Test 2: Getting Attention Elements which can influence bounce rate - Logo - Headline - Tagline - Imaging - Audio/Video Ran an L16 Algorithm Taguchi test Ran against all PPC traffic Setup - Hero Shot - Call to action - Button color - Low Banner - Guarantee
Of the 16 variations, the Hero Shot, Call to action Header and Low Banner were the most important.
Anything underneath an image naturally gets attention. We look underneath to find out what it’s all about.
Test Results - 40% lift on lead generation through 3 rounds of testing Takeaways - Focus above the fold - Conversions ,mirrors eye tracking study - Blink of an eye mentality - Before you can convert, you must get attention
Jamie Roche - Offermatica
“Personalization and the value it brings” Normal people can use the tools.
As different people require different experiences, we are moving toward personalization.
Is the best page the best answer? No, different people require different experience to bounce less.
Reduce bounce by increasing relevance. Increase relevance by user type and bounce will drop.
Relevance is the key to targeting customer categories or customer stage. Make it relevant through personalization.
Showing content of interest has improved RPV and conversions.
Myth - Personalization is very difficult.
Dynamic insertion of search keyword on landing pages has shown increased conversion.
The most important thing to do when you start personalization is to group your customers into big buckets.
Grouping your audience - Behavior - new vs. returning, category - Time-Based - time/day/season - Source - Paid, organic, email - Environment - geo, IP, resolution - Registered Customer - CRM, analytics, demographics.
Steps to Personalization - Think about where you are going to start -- Focus on wrong areas. -- Focus on areas where you cannot make the change. -- Upper medium landing pages from paid are a good place to start. - What can you remove when you test personalization? -- Look at the site and remove elements - registration solicitation - Start with the big stuff -- More fun to see big results -- Once you start showing success, attention will be drawn and budgets will be opened. - Two types of optimization -- Evolutionary - it always seems to start this way. They are less likely to produce results. -- Revolutionary - Eventually have to do something drastic. It mail fail but you’ll learn. --- Make this test as extreme as you can! Stretch it out. Barriers - Change is blocked by -- Brand people stop the change and they fight you. -- IT gets threatened and wants to keep it to themselves. -- Standard operating procedures. - Overcome Obstacles -- Trojan horse - simple change. Go around IT. Host the page -- Fight for branding changes - get 5% of the traffic and win them over. - Benefits to working through barriers -- Brand can evolve as they see results. -- IT is happen not to serve the whims of Marketing Do Right Now - Do a keyword repeater - Get into category affinity - even if you have just 2 groups. Create versions based on interest. - Change story for repeat visitors - if they’ve seen it change it.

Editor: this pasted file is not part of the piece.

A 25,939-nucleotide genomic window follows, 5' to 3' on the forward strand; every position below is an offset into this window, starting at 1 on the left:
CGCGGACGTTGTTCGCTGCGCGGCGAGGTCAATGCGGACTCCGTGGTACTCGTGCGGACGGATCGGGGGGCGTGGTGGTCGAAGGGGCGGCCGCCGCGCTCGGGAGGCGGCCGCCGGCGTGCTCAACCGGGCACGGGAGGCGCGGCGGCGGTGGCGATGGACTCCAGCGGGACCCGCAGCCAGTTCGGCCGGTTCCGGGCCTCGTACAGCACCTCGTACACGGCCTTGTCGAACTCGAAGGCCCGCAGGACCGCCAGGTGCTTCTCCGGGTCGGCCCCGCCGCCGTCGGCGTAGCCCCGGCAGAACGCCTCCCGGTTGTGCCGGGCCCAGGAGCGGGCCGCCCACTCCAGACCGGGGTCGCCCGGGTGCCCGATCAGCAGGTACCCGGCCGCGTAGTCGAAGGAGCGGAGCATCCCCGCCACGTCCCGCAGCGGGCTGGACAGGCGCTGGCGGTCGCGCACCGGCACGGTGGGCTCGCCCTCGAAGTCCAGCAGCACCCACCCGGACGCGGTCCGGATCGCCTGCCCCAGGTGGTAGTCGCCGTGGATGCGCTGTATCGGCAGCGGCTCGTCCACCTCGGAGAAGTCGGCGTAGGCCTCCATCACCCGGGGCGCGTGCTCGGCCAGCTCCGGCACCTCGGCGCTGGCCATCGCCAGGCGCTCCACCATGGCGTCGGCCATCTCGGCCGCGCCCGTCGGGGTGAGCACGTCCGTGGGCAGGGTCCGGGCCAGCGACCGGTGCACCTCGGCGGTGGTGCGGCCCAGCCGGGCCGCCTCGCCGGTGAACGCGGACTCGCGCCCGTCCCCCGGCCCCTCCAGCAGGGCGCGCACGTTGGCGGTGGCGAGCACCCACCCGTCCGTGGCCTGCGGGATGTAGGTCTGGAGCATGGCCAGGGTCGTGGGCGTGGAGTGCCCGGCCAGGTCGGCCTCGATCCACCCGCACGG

The key to performance is relevance. The key to relevance is showing the right people the right things.
Q and A Q - When does your test become your baseline? A - Tim - When you have enough data to support your results. The answer changes over time.
Q - Am I safe to consistently use testing tools in a natural search experiment? A - Tom - Google published a help topic with guidelines for testing. What you show Google bot should honor the spirit of what you’re testing. Don’t show babies and sell online poker. If you are testing clean then you will be fine. It is in all engines best interests to improve user experience so please test. A2 - Tim - Balance between stripped down page and crawler friendly pages.
Q - How do you set up a test and maintain the user experience page to page? A - Scott - Has the ability to define testable objects within a template and they can be maintained throughout the user experience. A2 - Jamie - Optimize the experience and not just the page.
Q - When we run multivariate test how do we know which variable worked? A -Tim - Run a confirmation test when you have the results to confirm the results.
From Steve Krull